Saturday, August 22, 2009

St. Padre Pio

Interesting fact about St. Padre Pio (Francesco Forgione), a priest in the Capuchin Order. He is the only Catholic Priest known to be a Stigmatist.

Yes, the Stigmata. These are the wounds of the crucified Christ, the first one being St. Francis of Assisi. The wounds—in the hands, feet, side—appear without explanation. Whether or not you believe that the wounds occur due to the Grace of the Deity or some similar mystical explanation, or the phenomena may be explained by psychosomatic or some other more rational cause, there is no denying that they do occur. The Catholic Church, for all its many flaws, tends to play down seemingly supernatural phenomena and generally initiative an investigation of all these things, like weeping statues, etc., an investigation that includes objective observers, before they declare something as miraculous. The fact is, Padre Pio did have the Stigmata.

This statue is in a court yard by Holy Rosary, a pleasant, peaceful enclave that is gated off from the sidewalk. I love the simplicity of this outdoor statue. If you look closely at the hands, he is wearing gloves. Apparently, the Stigmata would occur on and off throughout his life and he would have to wear gloves because of the bleeding—and in the Stigmata tradition, the blood had a fragrant order. Believe it or don’t believe it, I’m not trying to sway you either way. He’s a fascinating figure no matter what is in your heart or mind and the fact, is millions believe and find solace in that belief world-wide. An estimated 8 million pilgrims each year visit San Giovanni Rotondo in rural Italy, where St. Padre Pio lived and is now buried.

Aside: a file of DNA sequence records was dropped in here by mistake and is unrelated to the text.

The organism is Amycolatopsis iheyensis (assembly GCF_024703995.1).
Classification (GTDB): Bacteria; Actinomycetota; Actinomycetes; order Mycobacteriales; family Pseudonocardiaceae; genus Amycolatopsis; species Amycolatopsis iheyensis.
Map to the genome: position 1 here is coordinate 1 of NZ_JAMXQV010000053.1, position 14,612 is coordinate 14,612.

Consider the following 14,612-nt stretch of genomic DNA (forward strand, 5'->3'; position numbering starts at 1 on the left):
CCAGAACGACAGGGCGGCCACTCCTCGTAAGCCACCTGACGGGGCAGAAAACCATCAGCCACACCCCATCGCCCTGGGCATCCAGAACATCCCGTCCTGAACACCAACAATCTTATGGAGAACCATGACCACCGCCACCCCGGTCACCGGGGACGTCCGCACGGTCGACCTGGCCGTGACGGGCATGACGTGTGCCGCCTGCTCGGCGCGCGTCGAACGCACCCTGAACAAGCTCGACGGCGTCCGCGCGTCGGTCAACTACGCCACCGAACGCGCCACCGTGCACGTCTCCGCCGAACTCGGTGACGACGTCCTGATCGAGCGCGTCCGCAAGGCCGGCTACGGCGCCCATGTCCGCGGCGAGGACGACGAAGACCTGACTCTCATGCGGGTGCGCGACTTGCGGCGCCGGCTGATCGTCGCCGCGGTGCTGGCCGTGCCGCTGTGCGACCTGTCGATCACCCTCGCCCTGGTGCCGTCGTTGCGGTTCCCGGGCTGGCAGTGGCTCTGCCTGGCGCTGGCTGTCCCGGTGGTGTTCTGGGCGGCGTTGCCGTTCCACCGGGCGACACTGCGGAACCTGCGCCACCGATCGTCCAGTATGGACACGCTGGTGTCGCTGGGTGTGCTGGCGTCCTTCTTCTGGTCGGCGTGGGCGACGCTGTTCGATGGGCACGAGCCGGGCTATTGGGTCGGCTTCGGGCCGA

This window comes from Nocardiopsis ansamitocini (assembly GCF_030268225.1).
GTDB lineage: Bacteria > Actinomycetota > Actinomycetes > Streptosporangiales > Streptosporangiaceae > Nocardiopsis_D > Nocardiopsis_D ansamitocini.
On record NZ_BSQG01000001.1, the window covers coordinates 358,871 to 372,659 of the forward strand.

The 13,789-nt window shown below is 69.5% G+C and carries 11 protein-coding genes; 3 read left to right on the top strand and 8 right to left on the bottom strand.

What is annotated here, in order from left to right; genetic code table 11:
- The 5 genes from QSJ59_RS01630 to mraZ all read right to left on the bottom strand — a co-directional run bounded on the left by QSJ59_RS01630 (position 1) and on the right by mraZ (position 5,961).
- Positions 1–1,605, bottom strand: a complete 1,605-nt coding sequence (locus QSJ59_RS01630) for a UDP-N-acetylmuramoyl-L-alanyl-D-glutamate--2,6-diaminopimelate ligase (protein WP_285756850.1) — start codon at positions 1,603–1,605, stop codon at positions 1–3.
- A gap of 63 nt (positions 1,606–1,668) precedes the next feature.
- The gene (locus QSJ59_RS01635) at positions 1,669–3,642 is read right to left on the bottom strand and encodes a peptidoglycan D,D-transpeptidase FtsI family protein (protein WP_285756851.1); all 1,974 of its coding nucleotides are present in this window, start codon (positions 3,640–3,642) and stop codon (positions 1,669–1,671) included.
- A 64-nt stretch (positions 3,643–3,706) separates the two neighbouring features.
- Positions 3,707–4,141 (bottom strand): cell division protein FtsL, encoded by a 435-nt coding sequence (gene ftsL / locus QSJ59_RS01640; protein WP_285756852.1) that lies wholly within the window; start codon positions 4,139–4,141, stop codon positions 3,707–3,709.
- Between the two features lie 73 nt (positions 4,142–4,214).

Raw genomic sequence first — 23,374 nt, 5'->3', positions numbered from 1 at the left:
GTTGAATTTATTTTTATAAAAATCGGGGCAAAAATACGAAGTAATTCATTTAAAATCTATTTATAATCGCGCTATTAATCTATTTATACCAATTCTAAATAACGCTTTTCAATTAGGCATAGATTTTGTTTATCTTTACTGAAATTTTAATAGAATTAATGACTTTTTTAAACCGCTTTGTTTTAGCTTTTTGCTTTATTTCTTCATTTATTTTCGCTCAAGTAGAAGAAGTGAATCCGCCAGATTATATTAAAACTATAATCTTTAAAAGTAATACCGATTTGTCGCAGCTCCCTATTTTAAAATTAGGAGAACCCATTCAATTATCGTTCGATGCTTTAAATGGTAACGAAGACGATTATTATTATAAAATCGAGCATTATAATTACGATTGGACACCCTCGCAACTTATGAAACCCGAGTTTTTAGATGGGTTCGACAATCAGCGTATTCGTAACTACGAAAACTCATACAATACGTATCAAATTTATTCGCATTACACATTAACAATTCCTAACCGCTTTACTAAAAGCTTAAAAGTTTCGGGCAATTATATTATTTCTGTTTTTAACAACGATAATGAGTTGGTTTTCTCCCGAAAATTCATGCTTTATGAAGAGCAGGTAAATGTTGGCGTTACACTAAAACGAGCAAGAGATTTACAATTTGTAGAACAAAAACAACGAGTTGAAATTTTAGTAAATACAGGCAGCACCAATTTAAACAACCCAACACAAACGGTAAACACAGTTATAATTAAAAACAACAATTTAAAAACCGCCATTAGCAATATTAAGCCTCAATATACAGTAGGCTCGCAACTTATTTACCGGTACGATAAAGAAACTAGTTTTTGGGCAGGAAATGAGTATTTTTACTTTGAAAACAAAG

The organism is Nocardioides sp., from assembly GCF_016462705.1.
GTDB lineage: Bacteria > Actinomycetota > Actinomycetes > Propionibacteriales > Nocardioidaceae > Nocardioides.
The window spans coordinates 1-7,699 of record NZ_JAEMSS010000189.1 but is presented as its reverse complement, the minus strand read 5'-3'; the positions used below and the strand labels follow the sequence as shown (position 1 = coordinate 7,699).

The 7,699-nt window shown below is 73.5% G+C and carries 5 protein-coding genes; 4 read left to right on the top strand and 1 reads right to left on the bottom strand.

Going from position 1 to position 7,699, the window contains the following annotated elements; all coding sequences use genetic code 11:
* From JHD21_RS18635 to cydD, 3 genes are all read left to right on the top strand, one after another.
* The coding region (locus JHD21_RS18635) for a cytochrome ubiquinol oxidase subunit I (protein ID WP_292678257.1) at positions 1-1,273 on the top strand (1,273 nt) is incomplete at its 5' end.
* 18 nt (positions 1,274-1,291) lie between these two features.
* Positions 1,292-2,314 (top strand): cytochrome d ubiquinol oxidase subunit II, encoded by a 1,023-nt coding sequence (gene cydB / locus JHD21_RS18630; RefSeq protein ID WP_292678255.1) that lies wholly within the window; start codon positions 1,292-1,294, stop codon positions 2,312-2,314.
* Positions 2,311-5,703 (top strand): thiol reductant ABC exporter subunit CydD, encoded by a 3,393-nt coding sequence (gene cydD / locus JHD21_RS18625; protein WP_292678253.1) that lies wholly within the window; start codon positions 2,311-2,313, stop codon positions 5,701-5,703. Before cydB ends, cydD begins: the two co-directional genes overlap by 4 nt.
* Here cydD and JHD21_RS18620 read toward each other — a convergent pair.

On August 10, 1910, at the age of twenty-three, Padre Pio was ordained to the priesthood. He was known to be pious, contemplative and for saying long masses. When asked to shorten his Mass, Padre Pio replied, "God knows that I want to say Mass just like any other priest, but I cannot do it." The Stigmata first appeared on Padre Pio's body, on Friday, September 20, 1918, while he was praying before a crucifix. He was 31 years old. He bore the painful wounds for fifty years. He died on September 23, 1968 at the age of eighty-one. He died with his Rosary in his hands. He had often declared, "After my death I will do more. My real mission will begin after my death."

Hence this austere statue in an obscure nook of Jersey City. The only people who care about it want to care about it and seek it out for prayer and contemplation.

In 1971, Pope Paul VI, said of Padre Pio, "What fame he had. How many followers from around the world. Why? Was it because he was a philosopher, a scholar, or because he had means at his disposal? No, it was because he said Mass humbly, heard confessions from morning until night and was a marked representative of the Stigmata of Our Lord. He was truly a man of prayer and suffering."

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